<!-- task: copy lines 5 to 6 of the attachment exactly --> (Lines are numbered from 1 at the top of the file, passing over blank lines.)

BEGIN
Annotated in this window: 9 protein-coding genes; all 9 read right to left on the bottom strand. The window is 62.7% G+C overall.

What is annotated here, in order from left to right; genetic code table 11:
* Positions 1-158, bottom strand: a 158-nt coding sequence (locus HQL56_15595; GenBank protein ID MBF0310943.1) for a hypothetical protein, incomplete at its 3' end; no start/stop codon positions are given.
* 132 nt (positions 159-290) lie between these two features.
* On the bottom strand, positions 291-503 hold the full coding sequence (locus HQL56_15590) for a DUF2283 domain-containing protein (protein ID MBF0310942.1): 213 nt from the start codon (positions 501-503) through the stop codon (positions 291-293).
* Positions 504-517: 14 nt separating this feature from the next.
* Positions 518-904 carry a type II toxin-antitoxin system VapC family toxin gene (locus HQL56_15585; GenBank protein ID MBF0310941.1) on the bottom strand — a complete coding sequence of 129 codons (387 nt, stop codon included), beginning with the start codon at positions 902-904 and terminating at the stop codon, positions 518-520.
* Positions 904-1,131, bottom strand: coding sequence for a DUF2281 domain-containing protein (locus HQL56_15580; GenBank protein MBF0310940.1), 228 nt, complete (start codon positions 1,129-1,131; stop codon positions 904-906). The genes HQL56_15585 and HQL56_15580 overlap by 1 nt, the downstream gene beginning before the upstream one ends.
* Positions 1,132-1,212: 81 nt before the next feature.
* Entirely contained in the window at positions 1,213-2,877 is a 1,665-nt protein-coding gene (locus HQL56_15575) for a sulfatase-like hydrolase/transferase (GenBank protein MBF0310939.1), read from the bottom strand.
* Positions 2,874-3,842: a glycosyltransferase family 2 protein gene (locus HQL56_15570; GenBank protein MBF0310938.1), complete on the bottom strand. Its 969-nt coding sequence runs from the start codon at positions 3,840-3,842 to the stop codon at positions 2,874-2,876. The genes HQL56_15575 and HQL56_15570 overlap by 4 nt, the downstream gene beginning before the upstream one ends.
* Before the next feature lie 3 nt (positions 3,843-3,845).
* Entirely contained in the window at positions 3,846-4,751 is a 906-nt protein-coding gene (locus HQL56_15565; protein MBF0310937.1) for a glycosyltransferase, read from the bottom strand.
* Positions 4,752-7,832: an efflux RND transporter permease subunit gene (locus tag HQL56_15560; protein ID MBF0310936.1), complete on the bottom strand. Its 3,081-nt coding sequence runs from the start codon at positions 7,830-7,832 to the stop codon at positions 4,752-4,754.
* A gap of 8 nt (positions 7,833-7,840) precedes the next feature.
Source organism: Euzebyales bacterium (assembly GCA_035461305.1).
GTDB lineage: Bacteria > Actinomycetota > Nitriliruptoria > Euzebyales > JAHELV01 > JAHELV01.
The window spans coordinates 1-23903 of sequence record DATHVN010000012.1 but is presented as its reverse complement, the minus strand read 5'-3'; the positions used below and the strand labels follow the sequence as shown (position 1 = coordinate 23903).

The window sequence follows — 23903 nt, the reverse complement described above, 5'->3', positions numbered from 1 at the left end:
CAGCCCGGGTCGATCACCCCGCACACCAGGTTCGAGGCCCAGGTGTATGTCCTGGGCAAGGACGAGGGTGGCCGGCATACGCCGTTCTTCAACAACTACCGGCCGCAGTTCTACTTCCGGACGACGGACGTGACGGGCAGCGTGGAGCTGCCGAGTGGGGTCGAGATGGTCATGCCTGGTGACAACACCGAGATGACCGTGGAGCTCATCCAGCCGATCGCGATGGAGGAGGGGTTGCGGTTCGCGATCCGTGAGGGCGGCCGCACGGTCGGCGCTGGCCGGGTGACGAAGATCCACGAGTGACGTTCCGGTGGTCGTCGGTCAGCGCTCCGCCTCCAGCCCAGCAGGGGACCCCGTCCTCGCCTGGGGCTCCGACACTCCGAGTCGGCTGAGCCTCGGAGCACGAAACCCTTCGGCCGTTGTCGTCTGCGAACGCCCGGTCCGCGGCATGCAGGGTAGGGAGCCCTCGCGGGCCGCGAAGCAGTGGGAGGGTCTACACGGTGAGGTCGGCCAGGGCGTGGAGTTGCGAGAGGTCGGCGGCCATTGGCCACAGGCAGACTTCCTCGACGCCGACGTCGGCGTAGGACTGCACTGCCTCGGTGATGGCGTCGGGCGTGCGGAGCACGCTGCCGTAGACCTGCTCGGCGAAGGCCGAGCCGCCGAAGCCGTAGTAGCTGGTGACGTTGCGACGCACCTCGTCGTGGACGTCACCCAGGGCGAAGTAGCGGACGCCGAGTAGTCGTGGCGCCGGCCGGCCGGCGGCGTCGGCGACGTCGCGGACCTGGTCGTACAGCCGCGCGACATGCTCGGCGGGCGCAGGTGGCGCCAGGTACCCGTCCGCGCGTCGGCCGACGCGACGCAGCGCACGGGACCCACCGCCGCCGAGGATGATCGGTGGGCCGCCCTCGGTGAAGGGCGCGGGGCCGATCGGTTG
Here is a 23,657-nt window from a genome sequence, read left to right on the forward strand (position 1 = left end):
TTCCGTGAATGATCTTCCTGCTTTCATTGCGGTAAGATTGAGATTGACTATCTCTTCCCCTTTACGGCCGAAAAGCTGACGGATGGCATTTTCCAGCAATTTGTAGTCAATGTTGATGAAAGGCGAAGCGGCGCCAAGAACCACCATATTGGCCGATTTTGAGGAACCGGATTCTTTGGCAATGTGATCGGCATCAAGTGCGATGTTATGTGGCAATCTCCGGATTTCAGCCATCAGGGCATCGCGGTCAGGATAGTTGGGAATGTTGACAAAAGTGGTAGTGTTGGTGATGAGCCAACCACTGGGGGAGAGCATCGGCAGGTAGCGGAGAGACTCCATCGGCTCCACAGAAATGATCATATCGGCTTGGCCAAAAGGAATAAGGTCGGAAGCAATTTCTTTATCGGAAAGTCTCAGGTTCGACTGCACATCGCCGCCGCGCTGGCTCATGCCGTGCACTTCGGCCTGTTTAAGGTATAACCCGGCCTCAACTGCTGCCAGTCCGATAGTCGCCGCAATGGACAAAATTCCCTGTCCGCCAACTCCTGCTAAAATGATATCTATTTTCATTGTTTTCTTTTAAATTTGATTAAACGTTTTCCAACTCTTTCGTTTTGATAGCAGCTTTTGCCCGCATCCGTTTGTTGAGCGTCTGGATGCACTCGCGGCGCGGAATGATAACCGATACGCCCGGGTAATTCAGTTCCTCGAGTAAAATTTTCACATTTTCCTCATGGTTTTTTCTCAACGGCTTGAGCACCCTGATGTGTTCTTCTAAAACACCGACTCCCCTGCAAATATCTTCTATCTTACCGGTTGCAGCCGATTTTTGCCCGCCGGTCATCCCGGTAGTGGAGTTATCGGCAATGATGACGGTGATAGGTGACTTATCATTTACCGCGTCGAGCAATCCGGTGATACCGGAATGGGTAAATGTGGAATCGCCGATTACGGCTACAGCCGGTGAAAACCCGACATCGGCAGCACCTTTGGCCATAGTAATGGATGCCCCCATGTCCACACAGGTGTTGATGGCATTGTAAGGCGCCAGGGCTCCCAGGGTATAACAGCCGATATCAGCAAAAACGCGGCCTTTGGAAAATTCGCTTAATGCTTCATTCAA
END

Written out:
* On the bottom strand, positions 291-503 hold the full coding sequence (locus HQL56_15590) for a DUF2283 domain-containing protein (protein ID MBF0310942.1): 213 nt from the start codon (positions 501-503) through the stop codon (positions 291-293).
* Positions 504-517: 14 nt separating this feature from the next.